5. Illinois – No coaching hire has effected immediate positive change quite like Illinois’ decision to lure John Groce from Ohio, where he built an annual NCAA Tournament giant killer on stifling close-out, turnover-inducing defense and perimeter-centric offense. He’s ratcheting up the tempo in Champaign, and so far, it’s largely worked. Until Illinois’ dangerously large proportion of three-point attempts stop falling at an efficient rate – the Illini generate 43.2 percent of their offense off threes – I can’t quibble with the facts: Illinois is beating very good teams (save a neutral-court loss to Missouri); hence, the No. 5 ranking.
6. Michigan State – I can see it now. The negative opinion is mounting on this year’s Spartans, and like most seasons, those who doubt Tom Izzo will probably come out on the wrong end of their early season forecasts. Michigan State’s season-opening loss to a transfer-riddled UConn team (plus a convincing defeat at Miami two weeks later) turned a bunch of folks away from the Spartans, and that’s understandable. But when the calendar flips to January, and the Midwest’s best travel to the Breslin Center, normalcy will reign. Michigan State is quietly sorting out its personnel issues, most notably its frontcourt quandary. Once this team congeals, fully buys into that Izzoian defensive and rebounding intensity, and stops turning it over at such a high rate (23.0 percent of possessions, the 275th highest rate in the country), we’ll have another league championship contender on our hands.
7. Wisconsin – There’s a lot not to like about Wisconsin. Everything points to the Badgers finally hitting the aberrant down year that’s eluded Bo Ryan throughout his tenure. Four losses in nonconference play, none of which were particularly close, and one of which came at home to an offensively lagging and stylistically analogous Virginia squad, suggests a team whose mechanically consistent success rate is in real jeopardy. But then you look at Wisconsin’s statistical profile – its No. 23-ranked offense, No. 21 ranked defense, and a handful of other promising measureables – and you can’t help but punt on passing judgment. I need to see more before I count this lot out.
8. Iowa – Everyone’s trendy Big Ten sleeper pick is quietly piecing together a very nice nonconference season, having swept in-state foes Iowa State and Northern Iowa in succession, but it feels like the vocal supporters have packed their bags and moved on to other flashier outfits. So I can’t help but ask: where is the love, man? Fran McCaffery’s team is young, athletic and extremely tough to keep pace with (the Hawkeyes average 70.0 possessions per game). But not only are they getting out on the break, they are also finishing at a more-than-respectable clip inside the three-point line (51.7 percent). They could use some more consistent long-range shooting, but if that’s your main problem at this stage – as opposed to say, defense, or rebounding – you are in a good place.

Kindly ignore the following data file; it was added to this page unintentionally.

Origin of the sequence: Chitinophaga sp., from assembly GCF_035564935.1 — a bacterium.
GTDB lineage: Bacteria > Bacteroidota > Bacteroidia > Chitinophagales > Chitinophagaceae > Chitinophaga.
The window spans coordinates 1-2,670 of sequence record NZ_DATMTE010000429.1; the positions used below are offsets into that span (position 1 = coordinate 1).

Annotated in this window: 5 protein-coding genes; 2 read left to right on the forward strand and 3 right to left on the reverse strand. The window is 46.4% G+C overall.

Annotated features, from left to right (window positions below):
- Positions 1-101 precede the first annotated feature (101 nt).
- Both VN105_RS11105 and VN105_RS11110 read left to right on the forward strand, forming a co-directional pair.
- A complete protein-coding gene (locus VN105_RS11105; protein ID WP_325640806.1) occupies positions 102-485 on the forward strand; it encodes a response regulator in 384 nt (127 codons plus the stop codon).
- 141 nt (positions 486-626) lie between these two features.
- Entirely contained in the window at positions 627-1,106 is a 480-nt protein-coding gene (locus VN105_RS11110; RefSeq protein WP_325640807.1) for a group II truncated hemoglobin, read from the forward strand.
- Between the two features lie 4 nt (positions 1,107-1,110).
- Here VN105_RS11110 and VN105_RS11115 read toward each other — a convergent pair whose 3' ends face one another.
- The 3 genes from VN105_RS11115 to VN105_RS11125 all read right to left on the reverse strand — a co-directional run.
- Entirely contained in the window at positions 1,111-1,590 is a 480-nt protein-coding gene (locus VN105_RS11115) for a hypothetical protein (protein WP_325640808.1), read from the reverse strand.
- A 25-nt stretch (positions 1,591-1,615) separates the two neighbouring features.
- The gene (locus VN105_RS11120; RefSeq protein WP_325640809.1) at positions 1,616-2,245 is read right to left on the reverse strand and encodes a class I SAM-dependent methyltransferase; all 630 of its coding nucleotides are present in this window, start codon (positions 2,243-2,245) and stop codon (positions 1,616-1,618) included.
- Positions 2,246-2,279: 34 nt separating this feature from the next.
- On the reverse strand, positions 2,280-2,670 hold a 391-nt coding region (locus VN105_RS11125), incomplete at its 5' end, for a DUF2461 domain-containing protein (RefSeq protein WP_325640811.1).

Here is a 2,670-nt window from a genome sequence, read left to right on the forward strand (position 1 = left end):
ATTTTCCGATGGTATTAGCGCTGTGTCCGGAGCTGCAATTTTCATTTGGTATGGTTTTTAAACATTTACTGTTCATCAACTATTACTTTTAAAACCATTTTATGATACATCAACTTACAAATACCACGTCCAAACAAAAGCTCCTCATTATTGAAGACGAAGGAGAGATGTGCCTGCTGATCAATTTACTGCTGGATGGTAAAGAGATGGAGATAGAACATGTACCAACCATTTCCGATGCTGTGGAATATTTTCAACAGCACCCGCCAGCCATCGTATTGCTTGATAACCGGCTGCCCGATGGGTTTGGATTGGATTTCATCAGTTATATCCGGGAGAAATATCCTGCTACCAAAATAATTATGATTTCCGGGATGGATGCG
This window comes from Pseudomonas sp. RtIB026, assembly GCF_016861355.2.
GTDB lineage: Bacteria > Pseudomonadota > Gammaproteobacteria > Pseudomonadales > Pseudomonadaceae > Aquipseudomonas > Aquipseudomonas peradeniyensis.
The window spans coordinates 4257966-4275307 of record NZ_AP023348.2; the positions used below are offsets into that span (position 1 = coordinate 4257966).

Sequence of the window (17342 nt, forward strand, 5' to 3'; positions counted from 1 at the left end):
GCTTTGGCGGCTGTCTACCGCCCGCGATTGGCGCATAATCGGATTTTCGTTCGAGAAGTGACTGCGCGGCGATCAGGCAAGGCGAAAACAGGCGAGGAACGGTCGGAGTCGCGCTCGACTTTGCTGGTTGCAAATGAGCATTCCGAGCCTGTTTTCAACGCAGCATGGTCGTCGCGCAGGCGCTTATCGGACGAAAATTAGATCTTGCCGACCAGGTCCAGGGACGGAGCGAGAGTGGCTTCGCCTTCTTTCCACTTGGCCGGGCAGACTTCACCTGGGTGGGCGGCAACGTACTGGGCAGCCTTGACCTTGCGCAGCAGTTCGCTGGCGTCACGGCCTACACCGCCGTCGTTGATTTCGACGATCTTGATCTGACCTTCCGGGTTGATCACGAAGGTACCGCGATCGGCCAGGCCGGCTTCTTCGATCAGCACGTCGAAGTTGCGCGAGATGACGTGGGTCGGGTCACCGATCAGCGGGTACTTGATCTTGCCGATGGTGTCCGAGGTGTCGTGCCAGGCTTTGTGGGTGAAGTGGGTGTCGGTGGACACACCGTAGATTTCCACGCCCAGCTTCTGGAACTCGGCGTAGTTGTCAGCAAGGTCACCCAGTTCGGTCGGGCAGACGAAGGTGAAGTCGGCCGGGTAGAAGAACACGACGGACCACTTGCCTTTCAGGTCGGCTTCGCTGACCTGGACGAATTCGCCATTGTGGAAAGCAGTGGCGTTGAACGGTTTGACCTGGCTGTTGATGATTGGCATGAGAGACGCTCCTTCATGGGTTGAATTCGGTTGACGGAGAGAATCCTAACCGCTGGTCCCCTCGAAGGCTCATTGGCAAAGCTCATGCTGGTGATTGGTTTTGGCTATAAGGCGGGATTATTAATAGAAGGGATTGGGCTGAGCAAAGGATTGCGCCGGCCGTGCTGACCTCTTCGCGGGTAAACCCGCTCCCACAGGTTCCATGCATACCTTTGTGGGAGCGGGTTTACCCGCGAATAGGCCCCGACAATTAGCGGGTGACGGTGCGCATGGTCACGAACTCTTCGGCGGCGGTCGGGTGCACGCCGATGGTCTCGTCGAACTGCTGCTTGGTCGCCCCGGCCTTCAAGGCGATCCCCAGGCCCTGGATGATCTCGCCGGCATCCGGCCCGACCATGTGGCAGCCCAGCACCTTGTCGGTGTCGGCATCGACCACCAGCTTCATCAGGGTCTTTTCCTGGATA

9. Northwestern – When you talk about teams undergoing transition years, conversation typically focuses on a year-to-year phenomenon whereby teams adjust to losing players either through graduation or the NBA draft. Northwestern is embarking on a different type of transition: adjusting to life without Drew Crawford. As it stands, Dave Sobolewski and Reggie Hearn stand to lead the process of replacing Crawford’s scoring output, but plenty of others will need to chip in. The sequence spawns a host of associated questions. Can Kale Abrahamson convert a favorable percentage from downtown? What’s Nikola Cerina’s offensive potential? Is Alex Olah a reliable low-post scorer? We should find out soon enough.
10. Purdue – The Robbie Hummel era of Boilermakers basketball ended in disappointment, with Ryne Smith’s desperation three-pointer clanking off the iron and sending Purdue home after a near upset of eventual national finalist Kansas in the third round of the NCAA Tournament. Enter a new set of talented but raw freshmen, four of whom – forward A.J. Hammons and Jay Simpson, swingman Raphael Davis and guard Ronnie Johnson – have jumped into “Significant Contributor”, defined as using between 20-24 percent of possessions or “Major Contributor” (24-28 percent) roles, per kenpom.com. The future is bright, but the returns may not arrive as quickly as Boilermaker fans would like.
11. Nebraska – I want to believe that Nebraska will be good, that Tim Miles has the Huskers headed in the right direction, that the athletic department is spending more money and time on the basketball program than ever before, and that everything is coming up roses. But you’re going to have a hard time convincing me, or anyone else with an eye for tempo-free statistics, that a 95.1 offensive efficiency rank and the nation’s No. 282 offensive rebounding percentage constitutes anything positive. Tim Miles is a very good basketball coach, and he’s good for an entertaining Tweet or two. So there’s that. There’s also this: Miles is making real headway on the recruiting trail, so even if Nebraska lags near the bottom of the standings for a while, the Huskers should have the talent level befitting Big Ten competition sooner rather than later.
12. Penn State – There may be no injury as devastating to one team’s fortunes as Tim Frazier’s is to Penn State. He was their do-everything scorer and leader, and frankly, their only hope of actually making a move out of the Big Ten cellar. It’s going to be a long season for the Nittany Lions, but if it’s any consolation, Southern Miss transfer D.J. Newbill is showing flashes of offensive ability, and he should mesh well when if/when Frazier is granted eligibility for next season. Here’s another positive angle: the Nittany Lions are allowing opponents to grab only 24 percent of their misses, which means Penn State is keeping the opposition off the glass and…that’s about it. Beyond the ever-present possibility of a miraculous upset thanks to an inordinately high shooting-percentage or an opponent’s poor performance, there’s not all that much to look forward to.